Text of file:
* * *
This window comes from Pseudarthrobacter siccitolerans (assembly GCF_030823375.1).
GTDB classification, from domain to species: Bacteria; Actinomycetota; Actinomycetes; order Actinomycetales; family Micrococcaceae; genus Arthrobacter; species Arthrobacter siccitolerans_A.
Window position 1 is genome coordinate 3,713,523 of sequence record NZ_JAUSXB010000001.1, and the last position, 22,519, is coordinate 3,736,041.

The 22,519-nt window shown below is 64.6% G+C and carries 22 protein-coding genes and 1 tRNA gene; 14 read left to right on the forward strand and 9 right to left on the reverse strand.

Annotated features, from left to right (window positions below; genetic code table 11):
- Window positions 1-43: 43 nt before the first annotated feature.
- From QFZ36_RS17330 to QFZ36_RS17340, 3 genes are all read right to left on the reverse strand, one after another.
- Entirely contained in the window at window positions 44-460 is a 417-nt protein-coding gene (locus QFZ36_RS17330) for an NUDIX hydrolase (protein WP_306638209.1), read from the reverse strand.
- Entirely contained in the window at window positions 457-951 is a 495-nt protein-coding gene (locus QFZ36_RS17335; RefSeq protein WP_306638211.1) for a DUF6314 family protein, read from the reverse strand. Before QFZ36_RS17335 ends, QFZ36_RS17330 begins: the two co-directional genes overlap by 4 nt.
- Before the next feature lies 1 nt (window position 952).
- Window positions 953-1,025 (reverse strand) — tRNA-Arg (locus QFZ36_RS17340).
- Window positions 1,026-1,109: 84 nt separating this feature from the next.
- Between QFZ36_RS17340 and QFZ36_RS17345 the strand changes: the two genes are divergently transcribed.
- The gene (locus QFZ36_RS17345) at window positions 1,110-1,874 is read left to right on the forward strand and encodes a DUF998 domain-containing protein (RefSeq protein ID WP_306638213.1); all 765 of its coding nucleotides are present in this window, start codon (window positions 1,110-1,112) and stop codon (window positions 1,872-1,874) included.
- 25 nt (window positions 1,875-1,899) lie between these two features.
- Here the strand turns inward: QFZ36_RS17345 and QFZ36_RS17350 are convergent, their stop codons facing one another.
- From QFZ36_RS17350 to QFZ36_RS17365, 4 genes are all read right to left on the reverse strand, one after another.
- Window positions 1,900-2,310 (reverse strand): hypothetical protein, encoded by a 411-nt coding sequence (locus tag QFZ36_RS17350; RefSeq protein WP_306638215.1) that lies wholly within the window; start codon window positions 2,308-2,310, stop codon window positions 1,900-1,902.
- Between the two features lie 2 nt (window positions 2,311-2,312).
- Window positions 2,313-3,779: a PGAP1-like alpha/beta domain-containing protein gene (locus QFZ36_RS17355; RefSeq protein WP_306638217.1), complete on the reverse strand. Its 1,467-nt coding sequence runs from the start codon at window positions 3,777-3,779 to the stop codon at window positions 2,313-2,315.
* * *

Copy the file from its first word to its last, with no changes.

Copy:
This window comes from Pseudarthrobacter siccitolerans (assembly GCF_030823375.1).
GTDB classification, from domain to species: Bacteria; Actinomycetota; Actinomycetes; order Actinomycetales; family Micrococcaceae; genus Arthrobacter; species Arthrobacter siccitolerans_A.
Window position 1 is genome coordinate 3,713,523 of sequence record NZ_JAUSXB010000001.1, and the last position, 22,519, is coordinate 3,736,041.

The 22,519-nt window shown below is 64.6% G+C and carries 22 protein-coding genes and 1 tRNA gene; 14 read left to right on the forward strand and 9 right to left on the reverse strand.

Annotated features, from left to right (window positions below; genetic code table 11):
- Window positions 1-43: 43 nt before the first annotated feature.
- From QFZ36_RS17330 to QFZ36_RS17340, 3 genes are all read right to left on the reverse strand, one after another.
- Entirely contained in the window at window positions 44-460 is a 417-nt protein-coding gene (locus QFZ36_RS17330) for an NUDIX hydrolase (protein WP_306638209.1), read from the reverse strand.
- Entirely contained in the window at window positions 457-951 is a 495-nt protein-coding gene (locus QFZ36_RS17335; RefSeq protein WP_306638211.1) for a DUF6314 family protein, read from the reverse strand. Before QFZ36_RS17335 ends, QFZ36_RS17330 begins: the two co-directional genes overlap by 4 nt.
- Before the next feature lies 1 nt (window position 952).
- Window positions 953-1,025 (reverse strand) — tRNA-Arg (locus QFZ36_RS17340).
- Window positions 1,026-1,109: 84 nt separating this feature from the next.
- Between QFZ36_RS17340 and QFZ36_RS17345 the strand changes: the two genes are divergently transcribed.
- The gene (locus QFZ36_RS17345) at window positions 1,110-1,874 is read left to right on the forward strand and encodes a DUF998 domain-containing protein (RefSeq protein ID WP_306638213.1); all 765 of its coding nucleotides are present in this window, start codon (window positions 1,110-1,112) and stop codon (window positions 1,872-1,874) included.
- 25 nt (window positions 1,875-1,899) lie between these two features.
- Here the strand turns inward: QFZ36_RS17345 and QFZ36_RS17350 are convergent, their stop codons facing one another.
- From QFZ36_RS17350 to QFZ36_RS17365, 4 genes are all read right to left on the reverse strand, one after another.
- Window positions 1,900-2,310 (reverse strand): hypothetical protein, encoded by a 411-nt coding sequence (locus tag QFZ36_RS17350; RefSeq protein WP_306638215.1) that lies wholly within the window; start codon window positions 2,308-2,310, stop codon window positions 1,900-1,902.
- Between the two features lie 2 nt (window positions 2,311-2,312).
- Window positions 2,313-3,779: a PGAP1-like alpha/beta domain-containing protein gene (locus QFZ36_RS17355; RefSeq protein WP_306638217.1), complete on the reverse strand. Its 1,467-nt coding sequence runs from the start codon at window positions 3,777-3,779 to the stop codon at window positions 2,313-2,315.